Raghu Rau is Corporate Vice President of Global Marketing and Strategy for Motorola Networks. He is involved in the development of strategic plans for the networks business as well as managing the global marketing of communications solutions to wireless and wireline carriers worldwide. Mr Rau has more than 17 years experience in the telecommunications industry. He has held assignments in Asia, Europe and the United States, and has prior experience with multinational corporations and the establishment of start-ups. Mr Rau has guest lectured at reputed universities worldwide and has spoken at numerous industry conferences. Raghu Rau earned a bachelor's degree in Engineering and an MBA from the Indian Institute of Management, Ahmedabad.
The Internet-based communications standards and the digitisation of content underpin convergence in the telecoms sector. These merging trends are often considered ‘destructive’ because of the impact of convergence upon traditional business models. Traditional mobile and fixed-line business models can no longer protect and grow business in an environment that is much more competitive. Convergence is a challenge, but it also provides a range of opportunities. The integration of IP technology into telecoms networks is a highly constructive, not destructive, development.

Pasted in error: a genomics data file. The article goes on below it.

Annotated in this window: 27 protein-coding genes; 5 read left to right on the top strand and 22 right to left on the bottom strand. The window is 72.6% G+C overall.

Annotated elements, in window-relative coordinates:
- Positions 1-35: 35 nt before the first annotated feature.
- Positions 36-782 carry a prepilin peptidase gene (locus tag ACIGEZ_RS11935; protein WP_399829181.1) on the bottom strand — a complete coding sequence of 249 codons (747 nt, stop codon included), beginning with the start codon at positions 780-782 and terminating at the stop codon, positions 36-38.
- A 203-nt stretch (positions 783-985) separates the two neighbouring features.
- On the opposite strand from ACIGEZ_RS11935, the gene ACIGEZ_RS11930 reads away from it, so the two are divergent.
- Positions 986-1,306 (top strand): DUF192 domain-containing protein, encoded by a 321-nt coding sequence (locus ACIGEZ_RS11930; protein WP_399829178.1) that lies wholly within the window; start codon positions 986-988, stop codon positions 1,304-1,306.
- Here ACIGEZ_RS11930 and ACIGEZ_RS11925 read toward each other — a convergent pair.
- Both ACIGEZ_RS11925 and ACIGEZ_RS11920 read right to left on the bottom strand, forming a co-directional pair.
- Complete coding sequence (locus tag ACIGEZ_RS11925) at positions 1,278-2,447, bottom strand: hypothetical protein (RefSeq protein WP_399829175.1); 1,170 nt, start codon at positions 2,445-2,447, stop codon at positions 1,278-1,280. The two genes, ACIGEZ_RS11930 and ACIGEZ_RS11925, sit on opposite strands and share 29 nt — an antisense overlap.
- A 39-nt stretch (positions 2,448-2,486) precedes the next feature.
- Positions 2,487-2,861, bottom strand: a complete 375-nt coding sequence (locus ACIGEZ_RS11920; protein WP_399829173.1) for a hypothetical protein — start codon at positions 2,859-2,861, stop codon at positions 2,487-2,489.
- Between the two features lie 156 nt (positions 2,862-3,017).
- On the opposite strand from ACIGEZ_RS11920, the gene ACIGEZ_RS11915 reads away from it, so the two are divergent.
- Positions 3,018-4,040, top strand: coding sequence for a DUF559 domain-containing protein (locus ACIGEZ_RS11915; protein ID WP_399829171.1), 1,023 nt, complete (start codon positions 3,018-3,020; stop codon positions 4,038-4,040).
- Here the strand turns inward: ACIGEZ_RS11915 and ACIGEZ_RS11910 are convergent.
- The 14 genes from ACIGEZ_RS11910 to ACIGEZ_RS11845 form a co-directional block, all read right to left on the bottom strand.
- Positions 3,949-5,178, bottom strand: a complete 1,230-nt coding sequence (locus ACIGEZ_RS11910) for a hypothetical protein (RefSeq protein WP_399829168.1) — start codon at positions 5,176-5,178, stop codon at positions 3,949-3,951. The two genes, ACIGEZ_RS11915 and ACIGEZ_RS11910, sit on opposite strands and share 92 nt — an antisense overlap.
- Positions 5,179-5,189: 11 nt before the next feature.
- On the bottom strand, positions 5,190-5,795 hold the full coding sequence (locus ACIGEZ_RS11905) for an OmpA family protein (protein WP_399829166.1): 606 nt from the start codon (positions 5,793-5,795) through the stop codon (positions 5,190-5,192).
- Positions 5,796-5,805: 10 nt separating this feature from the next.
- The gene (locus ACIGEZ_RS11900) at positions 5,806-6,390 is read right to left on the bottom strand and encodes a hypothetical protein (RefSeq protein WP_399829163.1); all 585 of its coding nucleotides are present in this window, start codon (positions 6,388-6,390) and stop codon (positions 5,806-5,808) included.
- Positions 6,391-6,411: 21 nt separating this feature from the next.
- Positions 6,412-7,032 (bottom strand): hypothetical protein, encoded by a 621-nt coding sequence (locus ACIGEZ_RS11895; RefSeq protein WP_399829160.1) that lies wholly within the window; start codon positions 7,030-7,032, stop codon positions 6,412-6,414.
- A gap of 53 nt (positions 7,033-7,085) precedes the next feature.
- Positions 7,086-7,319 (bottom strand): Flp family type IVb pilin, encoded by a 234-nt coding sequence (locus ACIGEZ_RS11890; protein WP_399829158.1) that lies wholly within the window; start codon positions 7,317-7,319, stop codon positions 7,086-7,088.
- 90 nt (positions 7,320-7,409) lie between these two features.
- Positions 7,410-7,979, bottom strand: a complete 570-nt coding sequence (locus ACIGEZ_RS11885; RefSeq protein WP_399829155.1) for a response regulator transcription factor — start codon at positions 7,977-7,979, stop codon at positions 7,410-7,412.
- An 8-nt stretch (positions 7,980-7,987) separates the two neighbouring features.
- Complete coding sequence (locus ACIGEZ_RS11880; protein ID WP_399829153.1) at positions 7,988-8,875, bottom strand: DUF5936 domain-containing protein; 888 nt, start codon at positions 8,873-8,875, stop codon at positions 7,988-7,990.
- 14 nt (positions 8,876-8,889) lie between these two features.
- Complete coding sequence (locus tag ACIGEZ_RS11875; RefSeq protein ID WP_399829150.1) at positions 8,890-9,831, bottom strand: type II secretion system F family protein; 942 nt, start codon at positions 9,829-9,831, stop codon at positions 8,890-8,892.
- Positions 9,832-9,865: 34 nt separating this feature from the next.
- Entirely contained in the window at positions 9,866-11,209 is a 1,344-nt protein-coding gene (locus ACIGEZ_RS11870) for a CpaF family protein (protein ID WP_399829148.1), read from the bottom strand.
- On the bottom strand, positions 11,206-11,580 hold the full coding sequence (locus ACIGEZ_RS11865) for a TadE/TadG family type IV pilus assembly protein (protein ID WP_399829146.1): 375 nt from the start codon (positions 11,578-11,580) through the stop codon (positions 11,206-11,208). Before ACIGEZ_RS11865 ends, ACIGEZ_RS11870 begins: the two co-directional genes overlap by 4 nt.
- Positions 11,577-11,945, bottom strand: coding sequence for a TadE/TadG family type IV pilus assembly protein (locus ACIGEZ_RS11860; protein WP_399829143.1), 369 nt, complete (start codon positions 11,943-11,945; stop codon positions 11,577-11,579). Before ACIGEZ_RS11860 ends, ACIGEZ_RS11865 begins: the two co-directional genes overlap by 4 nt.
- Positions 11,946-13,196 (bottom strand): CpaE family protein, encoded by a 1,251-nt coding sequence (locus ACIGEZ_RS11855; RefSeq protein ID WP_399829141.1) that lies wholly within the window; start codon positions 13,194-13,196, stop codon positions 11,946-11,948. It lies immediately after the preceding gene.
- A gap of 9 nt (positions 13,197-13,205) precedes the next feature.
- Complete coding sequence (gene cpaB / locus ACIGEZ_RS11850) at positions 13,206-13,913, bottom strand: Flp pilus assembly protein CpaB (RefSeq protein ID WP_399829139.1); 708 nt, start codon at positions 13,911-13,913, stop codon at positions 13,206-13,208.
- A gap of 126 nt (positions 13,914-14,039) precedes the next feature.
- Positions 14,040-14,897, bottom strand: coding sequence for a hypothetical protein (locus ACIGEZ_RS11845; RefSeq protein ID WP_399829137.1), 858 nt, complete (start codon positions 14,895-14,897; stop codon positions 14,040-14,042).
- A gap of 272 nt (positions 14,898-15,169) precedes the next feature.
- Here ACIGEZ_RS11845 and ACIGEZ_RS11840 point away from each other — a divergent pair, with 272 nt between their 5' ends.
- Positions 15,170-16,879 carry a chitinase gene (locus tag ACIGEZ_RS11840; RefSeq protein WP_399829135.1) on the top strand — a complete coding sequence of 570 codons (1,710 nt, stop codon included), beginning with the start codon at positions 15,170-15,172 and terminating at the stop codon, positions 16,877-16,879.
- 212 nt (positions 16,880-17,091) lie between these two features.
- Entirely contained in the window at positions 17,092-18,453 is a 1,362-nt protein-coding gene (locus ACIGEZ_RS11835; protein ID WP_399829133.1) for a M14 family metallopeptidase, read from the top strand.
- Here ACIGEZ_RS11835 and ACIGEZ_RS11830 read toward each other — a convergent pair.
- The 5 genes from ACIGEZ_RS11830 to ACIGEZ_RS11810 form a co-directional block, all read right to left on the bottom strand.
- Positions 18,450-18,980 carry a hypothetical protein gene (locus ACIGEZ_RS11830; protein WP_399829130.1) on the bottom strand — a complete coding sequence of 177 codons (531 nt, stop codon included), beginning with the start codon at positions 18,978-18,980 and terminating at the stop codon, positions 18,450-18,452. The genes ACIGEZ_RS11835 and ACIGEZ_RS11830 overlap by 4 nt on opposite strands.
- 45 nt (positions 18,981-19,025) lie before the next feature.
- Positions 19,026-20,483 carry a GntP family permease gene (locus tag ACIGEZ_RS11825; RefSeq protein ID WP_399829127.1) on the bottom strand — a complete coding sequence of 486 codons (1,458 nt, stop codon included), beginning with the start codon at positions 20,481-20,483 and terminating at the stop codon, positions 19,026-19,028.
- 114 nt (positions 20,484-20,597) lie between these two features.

Of all the changes underway in network development, two are very important. The first is speed of connection. Whether it is a mobile company, fixed-line player or new entrant seeking to provide wireless broadband, speeds to the handset will increase within the next 18 months to 1-1.5Mpbs. That is comparable to compressing the capabilities of a fixed-line broadband-connected PC into a mobile handset. Secondly, telecoms companies are integrating IP technologies that can marry previously independent networks using the same IP core platform. This development enables users to access services in a more intuitive and flexible manner. Other advances are also important. Digitisation of content is shrinking more into less making it easier to send video, music and images. Content is becoming more diverse. Media owners are seeking fresh ways to deliver their product while programme makers are seeking to broadcast mini-versions of shows to mobile devices. Consumers are also becoming more familiar with digital technologies. The iPod and digital camera generation now expect consumer devices to offer a richer experience with multi-function applications. Mobile devices with larger coloured screens, higher-resolution digital and video cameras, and hard disk capacities that rival MP3 players are meeting this demand. Devices are also more intelligent, providing highly intuitive interfaces that will influence user behaviour, encouraging consumers to access content from their mobile device rather than from their PC. These developments will support more advanced services and interactivity for consumers that are tailored to their location and usage demands. Advanced services Services will especially improve in three areas: person-to-person communication, entertainment and business applications. Thanks to exciting developments in Push-to-X services, communication between individuals and groups will advance. Push-to-X utilises an ‘always-on’ handset to provide single button access to a range of products, to instantly snap and send a photo or video to an individual or group or contact people in their area (who will be visible on the handset) and receive directions on how to find them. They can conference with a group of friends as if using a walkie-talkie, and be able to Push-to-Ask their handset a question, or to alert them to events when they happen – a stock price event, the snow’s falling, the surf’s up or when plane tickets become available at a predetermined price. Entertainment will be enhanced through high-speed Internet access. A consumer will be able to buy a track or album that he or she has listened to on a handset’s radio, a touch of a button will download the track in less than a minute. Enhanced data transmission speeds will also support richer games, similar in game-play to today’s dedicated handheld consoles. With enhanced video codecs (coder-decoders) enabling movie clips to be easily accessed, subscribers will travel with a games console, jukebox, video conferencing and video library device. Wireless broadband, on the go, will enable travellers to check traffic, review local restaurants and reserve a table, and, whilst waiting for a meeting or plane, watch the news on broadband TV or download a new game. Business users will benefit from ubiquitous, enriched, intuitive mobile communication. There will be one-button access to mobile video and voice conferencing, while emails with attachments can be accessed and sent. Fully mobile connections will have an always-on high-speed link to the corporate network for impressive productivity and efficiencies gains. The services outlined are compelling products in themselves and offer a genuine change in performance for businesses and consumers alike. The ‘seamless mobility’ environment will offer uninterrupted, always-on access to information, entertainment and communication, when, where and how consumers want it regardless of device, network or location. Seamless mobility The newly integrated IP core technologies at the heart of networks will connect new and legacy service systems. Networks will be able to handle a user request intelligently to ensure that the optimum delivery technology is automatically assigned to the device. For example, if a person is accessing the Internet using a mobile device while walking down a street, the wireless network will supply the service. As they walk into a coffee shop with hot-spot access, the session will automatically swap over. If an executive is on a conference call and needs to drive the children to school, the call can be carried over to the car. If they are listening to the car radio, users can pause the programme while they park and walk into the house before pressing ‘resume’ on the home stereo. Such seamless mobility works with users to meet their communications demands with a range of rich and compelling products, at home, at work or on the move. The new experience these services provide addresses concerns over its prospects, particularly regarding voice ARPUs (average revenue per user). Analysts, once again, predict a strong period of growth for telecoms companies in both the fixed and wireless markets. Data services, especially, show huge potential (see Figure 1). Services, however, are the icing on the cake. The foundations of success will rely on technology integration, realignment of business models and pricing structures. Enabling technologies – the core There are several important enabling technologies at the heart of flexible, high-speed service provision. The increasing integration of IP systems into network cores, in particular, the Internet Protocol-based IP Multimedia Subsystem (IMS), provides flexibility for the automatic transfer of services between Bluetooth, mobile, wireless LAN and fixed telecoms environments. Since IMS uses common protocols, it becomes easier for customers to access – and operators to bill content provided by media owners. Moreover, IMS automatically connects to the best available network. Handsets will use another Internet-sourced technology, Session Internet Protocol (SIP). The ‘session’ is effectively a request for a service from the handset, be it for a simple voice call, a video or a voice-only conference between colleagues. SIP’s inherent adaptability makes it attractive. Services are available simultaneously so a customer can select the most appropriate combination of media for their communications needs (video, voice, text or instant message) in real time. Access technologies A range of new standards-approved access technologies lets operators increase network efficiency and speed connections to end users. The most prominent are the Worldwide Interoperability for Microwave Access (WiMAX), CDMA 1xEV-DO and High-Speed Downlink Packet Access technology (HSDPA). All will offer broadband, or higher, speeds to devices. HSDPA and EV-DO will primarily be applied to 3G-and-beyond networks while WiMAX will be used in metropolitan areas to support wireless data and Voice over Internet Protocol (VoIP) applications. WiMAX permits fixed-line companies to offer low cost broadband and VoIP services, but can also give mobile operators enhanced network capacities and additional transport options to support data and VoIP services. CDMA 1xEV-DO embraces convergence through an expanding range of IP-based features. It enables the provision of advanced wireless services and applications and as it is a more efficient technology offering enhanced system capacity, lowers acquisition and management costs. Peak download speeds are 2.4 Megabits per second – with average speeds of 300 to 500 Kilobits per second to the mobile device – let operators take full advantage of multimedia services and applications. In addition to high-speed data, the three technologies promise low acquisition costs due to their standards-based equipment, which will encourage competition between manufacturers and improve the ability of networks to enhance investment returns. The technologies are at different stages of development. Several CDMA 1xEV-DO handsets and cellular gateways are already available to operators. The standard is evolving and the next release termed ‘EV-DO Rev A’, that will commence carrier testing in 2006, will enhance quality of service for low latency applications such as Push-to-X services, instant messaging, full multimedia content and interactive gaming. HSDPA trials are underway now with networks in Europe planning launches this year, with momentum building in 2006/7. WiMAX equipment is currently being installed to lower the cost of fixed backhaul services. Trials are now starting for the next generation of WiMAX standards termed ‘revision E’, that will extend the technology to support data and voice mobility. Commercial market launch is expected in 2006/07. These services can be extended beyond the home and enterprise as mobile devices that are compliant with ‘revision E’ standards for transmission equipment become available in 2007 and beyond. The launch of new high-speed services will gather pace over the next 12-18 months. Interest will be driven by consumer demand, demonstrated by fixed-line broadband, for high-speed data services and the motivating effect of competition. Business planning At the heart of concerns over convergence lies flexibility. The ease of provisioning high-speed wireless networks removes the traditional boundaries that require a customer to have different contracts for mobile, ISP and landline services. This development will have a liberating effect on the market – there is no doubt that competition will encourage companies to invest in new technologies to protect and grow subscriber numbers. New VoIP companies are a concern for traditional networks but it’s unlikely that any one sector of the telecoms market will secure clear dominance. However, success can be achieved through astute assessments of service requirements, coupled with flexible service packages and tariffs. At the top end of the scale will be a service level that provides ‘one number’ communications encompassing all a customer’s requirements. Individual products can also be marketed, from broadband through to voice over IP and mobile packages. It is likely that major fixed and mobile brands with large numbers of existing subscribers will push hard to provide ‘one number’ services. This will become a highly competitive front as the new high-speed data technologies come on-stream. Constructive developments Convergence is dramatically changing the telecoms market and mobile, fixed and ISP players face a period of uncertainty. However, while it is understandable, given the level of change, that industry observers refer to the ‘destruction’ of traditional modes of business. Astute risk assessment, though, along with in-depth customer profiling can mitigate investment risk. Moreover, as IP technology provides a modular investment option, companies can scale quickly to meet changes in service demand and to counter competitor activity. It is a cliché that challenge brings opportunity, but the statement certainly applies to technical convergence that, combined with the progress of digitisation, brings unprecedented opportunity for telecoms companies to provide a new product that consumers have already shown they are keen to utilise. Indeed, networks can create new ways to deepen customer loyalty, attract new customers, reduce churn and realise new sources of revenue. Convergence provides creative freedom for content and media owners to develop new ways to distribute their products. This new cycle of innovation may well exceed that achieved at the start of the Internet revolution. Convergence is also having a major impact on society. People will communicate, interact and collaborate on personal digital content customised to personal preferences, location, circumstances and availability. Vehicles and their occupants will communicate with the world they travel through keeping them safe, informed and entertained. Convergence will also have a liberating effect on productivity and efficiency. Executives will access fully functioning mobile offices that provide the same user experience as a fixed, office-based, connection. They will be able to communicate with colleagues through voice, video and dedicated collaboration applications that provide the scope to achieve more in less time. It is also having a major impact in streamlining business by supporting ubiquitous access to data, and by introducing new ways to sense, monitor and control the physical world to enhance supply chains and make manufacturing processes more efficient. The impact of convergence suggests that the ‘destruction’ of traditional business models in the telecoms market will have a liberating effect. It constructs a new platform to create and market products, attract and retain customers, and apply technology to transform the way people communicate to make their lives easier. That, after all, is the goal of technology innovators.